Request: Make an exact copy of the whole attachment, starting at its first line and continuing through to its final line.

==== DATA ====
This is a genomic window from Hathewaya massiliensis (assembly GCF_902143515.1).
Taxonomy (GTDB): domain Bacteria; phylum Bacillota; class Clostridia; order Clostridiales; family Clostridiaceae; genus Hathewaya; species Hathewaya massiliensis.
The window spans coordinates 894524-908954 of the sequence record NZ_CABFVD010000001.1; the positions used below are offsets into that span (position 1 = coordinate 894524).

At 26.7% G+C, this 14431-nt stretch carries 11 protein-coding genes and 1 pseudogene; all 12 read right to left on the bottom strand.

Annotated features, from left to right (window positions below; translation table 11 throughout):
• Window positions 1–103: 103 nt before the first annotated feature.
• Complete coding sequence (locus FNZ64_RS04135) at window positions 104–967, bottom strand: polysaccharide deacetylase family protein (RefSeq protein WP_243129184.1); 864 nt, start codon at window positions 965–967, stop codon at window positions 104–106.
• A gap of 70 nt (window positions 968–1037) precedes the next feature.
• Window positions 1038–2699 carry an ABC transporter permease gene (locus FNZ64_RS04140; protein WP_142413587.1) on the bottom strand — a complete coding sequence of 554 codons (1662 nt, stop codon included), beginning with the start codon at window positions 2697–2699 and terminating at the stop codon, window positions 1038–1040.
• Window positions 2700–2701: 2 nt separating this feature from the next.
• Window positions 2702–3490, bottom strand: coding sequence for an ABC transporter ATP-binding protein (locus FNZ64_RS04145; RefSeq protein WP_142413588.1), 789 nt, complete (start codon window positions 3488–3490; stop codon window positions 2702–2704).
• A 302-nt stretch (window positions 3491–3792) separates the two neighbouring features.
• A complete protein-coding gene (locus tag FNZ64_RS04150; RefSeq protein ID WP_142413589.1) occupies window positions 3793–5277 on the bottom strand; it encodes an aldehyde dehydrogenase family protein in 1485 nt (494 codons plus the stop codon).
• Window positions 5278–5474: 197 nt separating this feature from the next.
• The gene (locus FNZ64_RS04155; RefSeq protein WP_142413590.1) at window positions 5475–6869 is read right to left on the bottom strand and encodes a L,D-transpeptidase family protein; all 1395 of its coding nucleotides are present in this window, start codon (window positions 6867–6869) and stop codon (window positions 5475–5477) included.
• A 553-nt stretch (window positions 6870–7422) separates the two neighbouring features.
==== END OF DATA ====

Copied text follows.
This is a genomic window from Hathewaya massiliensis (assembly GCF_902143515.1).
Taxonomy (GTDB): domain Bacteria; phylum Bacillota; class Clostridia; order Clostridiales; family Clostridiaceae; genus Hathewaya; species Hathewaya massiliensis.
The window spans coordinates 894524-908954 of the sequence record NZ_CABFVD010000001.1; the positions used below are offsets into that span (position 1 = coordinate 894524).

At 26.7% G+C, this 14431-nt stretch carries 11 protein-coding genes and 1 pseudogene; all 12 read right to left on the bottom strand.

Annotated features, from left to right (window positions below; translation table 11 throughout):
• Window positions 1–103: 103 nt before the first annotated feature.
• Complete coding sequence (locus FNZ64_RS04135) at window positions 104–967, bottom strand: polysaccharide deacetylase family protein (RefSeq protein WP_243129184.1); 864 nt, start codon at window positions 965–967, stop codon at window positions 104–106.
• A gap of 70 nt (window positions 968–1037) precedes the next feature.
• Window positions 1038–2699 carry an ABC transporter permease gene (locus FNZ64_RS04140; protein WP_142413587.1) on the bottom strand — a complete coding sequence of 554 codons (1662 nt, stop codon included), beginning with the start codon at window positions 2697–2699 and terminating at the stop codon, window positions 1038–1040.
• Window positions 2700–2701: 2 nt separating this feature from the next.
• Window positions 2702–3490, bottom strand: coding sequence for an ABC transporter ATP-binding protein (locus FNZ64_RS04145; RefSeq protein WP_142413588.1), 789 nt, complete (start codon window positions 3488–3490; stop codon window positions 2702–2704).
• A 302-nt stretch (window positions 3491–3792) separates the two neighbouring features.
• A complete protein-coding gene (locus tag FNZ64_RS04150; RefSeq protein ID WP_142413589.1) occupies window positions 3793–5277 on the bottom strand; it encodes an aldehyde dehydrogenase family protein in 1485 nt (494 codons plus the stop codon).
• Window positions 5278–5474: 197 nt separating this feature from the next.
• The gene (locus FNZ64_RS04155; RefSeq protein WP_142413590.1) at window positions 5475–6869 is read right to left on the bottom strand and encodes a L,D-transpeptidase family protein; all 1395 of its coding nucleotides are present in this window, start codon (window positions 6867–6869) and stop codon (window positions 5475–5477) included.
• A 553-nt stretch (window positions 6870–7422) separates the two neighbouring features.